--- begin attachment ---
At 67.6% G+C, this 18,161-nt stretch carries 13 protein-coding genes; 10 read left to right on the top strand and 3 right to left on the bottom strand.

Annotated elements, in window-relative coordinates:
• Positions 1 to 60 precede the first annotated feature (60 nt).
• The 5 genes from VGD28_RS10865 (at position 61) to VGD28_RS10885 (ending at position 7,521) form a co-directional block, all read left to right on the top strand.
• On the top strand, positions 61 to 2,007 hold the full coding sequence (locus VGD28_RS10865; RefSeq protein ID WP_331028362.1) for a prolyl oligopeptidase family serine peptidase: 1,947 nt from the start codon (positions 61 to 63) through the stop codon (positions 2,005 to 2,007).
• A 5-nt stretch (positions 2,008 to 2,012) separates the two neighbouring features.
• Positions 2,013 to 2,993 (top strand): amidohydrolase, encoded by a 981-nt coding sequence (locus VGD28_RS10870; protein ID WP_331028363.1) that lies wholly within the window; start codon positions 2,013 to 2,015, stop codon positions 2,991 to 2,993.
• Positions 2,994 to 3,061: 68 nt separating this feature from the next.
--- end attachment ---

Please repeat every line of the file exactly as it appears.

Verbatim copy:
At 67.6% G+C, this 18,161-nt stretch carries 13 protein-coding genes; 10 read left to right on the top strand and 3 right to left on the bottom strand.

Annotated elements, in window-relative coordinates:
• Positions 1 to 60 precede the first annotated feature (60 nt).
• The 5 genes from VGD28_RS10865 (at position 61) to VGD28_RS10885 (ending at position 7,521) form a co-directional block, all read left to right on the top strand.
• On the top strand, positions 61 to 2,007 hold the full coding sequence (locus VGD28_RS10865; RefSeq protein ID WP_331028362.1) for a prolyl oligopeptidase family serine peptidase: 1,947 nt from the start codon (positions 61 to 63) through the stop codon (positions 2,005 to 2,007).
• A 5-nt stretch (positions 2,008 to 2,012) separates the two neighbouring features.
• Positions 2,013 to 2,993 (top strand): amidohydrolase, encoded by a 981-nt coding sequence (locus VGD28_RS10870; protein ID WP_331028363.1) that lies wholly within the window; start codon positions 2,013 to 2,015, stop codon positions 2,991 to 2,993.
• Positions 2,994 to 3,061: 68 nt separating this feature from the next.